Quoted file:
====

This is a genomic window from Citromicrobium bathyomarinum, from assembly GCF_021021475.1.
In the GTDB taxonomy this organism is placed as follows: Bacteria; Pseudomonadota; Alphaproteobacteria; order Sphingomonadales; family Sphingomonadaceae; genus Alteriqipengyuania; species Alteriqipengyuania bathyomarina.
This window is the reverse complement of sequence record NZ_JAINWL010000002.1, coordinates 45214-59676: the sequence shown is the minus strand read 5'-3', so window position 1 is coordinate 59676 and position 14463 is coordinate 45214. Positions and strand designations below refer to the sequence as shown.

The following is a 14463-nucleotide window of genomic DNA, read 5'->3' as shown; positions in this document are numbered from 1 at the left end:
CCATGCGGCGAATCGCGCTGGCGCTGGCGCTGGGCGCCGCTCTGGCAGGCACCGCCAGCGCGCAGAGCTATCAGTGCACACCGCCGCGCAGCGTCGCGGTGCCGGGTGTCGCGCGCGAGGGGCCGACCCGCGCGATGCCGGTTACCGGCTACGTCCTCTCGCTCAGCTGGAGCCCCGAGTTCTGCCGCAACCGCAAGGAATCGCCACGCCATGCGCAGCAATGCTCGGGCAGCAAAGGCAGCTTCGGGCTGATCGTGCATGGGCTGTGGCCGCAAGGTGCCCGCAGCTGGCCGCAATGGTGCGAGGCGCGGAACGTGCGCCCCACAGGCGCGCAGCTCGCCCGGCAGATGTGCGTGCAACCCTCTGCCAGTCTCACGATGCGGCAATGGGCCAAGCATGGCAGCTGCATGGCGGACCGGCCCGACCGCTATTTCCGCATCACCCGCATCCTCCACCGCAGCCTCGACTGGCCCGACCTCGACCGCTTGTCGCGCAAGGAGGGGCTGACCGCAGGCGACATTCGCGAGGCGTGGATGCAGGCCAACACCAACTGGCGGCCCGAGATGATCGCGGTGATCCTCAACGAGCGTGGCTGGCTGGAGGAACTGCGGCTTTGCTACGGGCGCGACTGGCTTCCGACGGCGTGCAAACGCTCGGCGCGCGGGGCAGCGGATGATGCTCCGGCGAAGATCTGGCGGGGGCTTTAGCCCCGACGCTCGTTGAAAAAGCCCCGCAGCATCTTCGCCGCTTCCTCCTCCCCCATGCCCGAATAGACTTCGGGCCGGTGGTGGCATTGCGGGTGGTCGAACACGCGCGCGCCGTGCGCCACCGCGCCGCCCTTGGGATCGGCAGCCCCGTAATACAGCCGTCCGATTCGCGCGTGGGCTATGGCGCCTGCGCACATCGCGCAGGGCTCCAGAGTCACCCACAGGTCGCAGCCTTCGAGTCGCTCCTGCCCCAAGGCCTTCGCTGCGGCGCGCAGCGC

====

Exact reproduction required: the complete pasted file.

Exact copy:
This is a genomic window from Citromicrobium bathyomarinum, from assembly GCF_021021475.1.
In the GTDB taxonomy this organism is placed as follows: Bacteria; Pseudomonadota; Alphaproteobacteria; order Sphingomonadales; family Sphingomonadaceae; genus Alteriqipengyuania; species Alteriqipengyuania bathyomarina.
This window is the reverse complement of sequence record NZ_JAINWL010000002.1, coordinates 45214-59676: the sequence shown is the minus strand read 5'-3', so window position 1 is coordinate 59676 and position 14463 is coordinate 45214. Positions and strand designations below refer to the sequence as shown.

The following is a 14463-nucleotide window of genomic DNA, read 5'->3' as shown; positions in this document are numbered from 1 at the left end:
CCATGCGGCGAATCGCGCTGGCGCTGGCGCTGGGCGCCGCTCTGGCAGGCACCGCCAGCGCGCAGAGCTATCAGTGCACACCGCCGCGCAGCGTCGCGGTGCCGGGTGTCGCGCGCGAGGGGCCGACCCGCGCGATGCCGGTTACCGGCTACGTCCTCTCGCTCAGCTGGAGCCCCGAGTTCTGCCGCAACCGCAAGGAATCGCCACGCCATGCGCAGCAATGCTCGGGCAGCAAAGGCAGCTTCGGGCTGATCGTGCATGGGCTGTGGCCGCAAGGTGCCCGCAGCTGGCCGCAATGGTGCGAGGCGCGGAACGTGCGCCCCACAGGCGCGCAGCTCGCCCGGCAGATGTGCGTGCAACCCTCTGCCAGTCTCACGATGCGGCAATGGGCCAAGCATGGCAGCTGCATGGCGGACCGGCCCGACCGCTATTTCCGCATCACCCGCATCCTCCACCGCAGCCTCGACTGGCCCGACCTCGACCGCTTGTCGCGCAAGGAGGGGCTGACCGCAGGCGACATTCGCGAGGCGTGGATGCAGGCCAACACCAACTGGCGGCCCGAGATGATCGCGGTGATCCTCAACGAGCGTGGCTGGCTGGAGGAACTGCGGCTTTGCTACGGGCGCGACTGGCTTCCGACGGCGTGCAAACGCTCGGCGCGCGGGGCAGCGGATGATGCTCCGGCGAAGATCTGGCGGGGGCTTTAGCCCCGACGCTCGTTGAAAAAGCCCCGCAGCATCTTCGCCGCTTCCTCCTCCCCCATGCCCGAATAGACTTCGGGCCGGTGGTGGCATTGCGGGTGGTCGAACACGCGCGCGCCGTGCGCCACCGCGCCGCCCTTGGGATCGGCAGCCCCGTAATACAGCCGTCCGATTCGCGCGTGGGCTATGGCGCCTGCGCACATCGCGCAGGGCTCCAGAGTCACCCACAGGTCGCAGCCTTCGAGTCGCTCCTGCCCCAAGGCCTTCGCTGCGGCGCGCAGCGC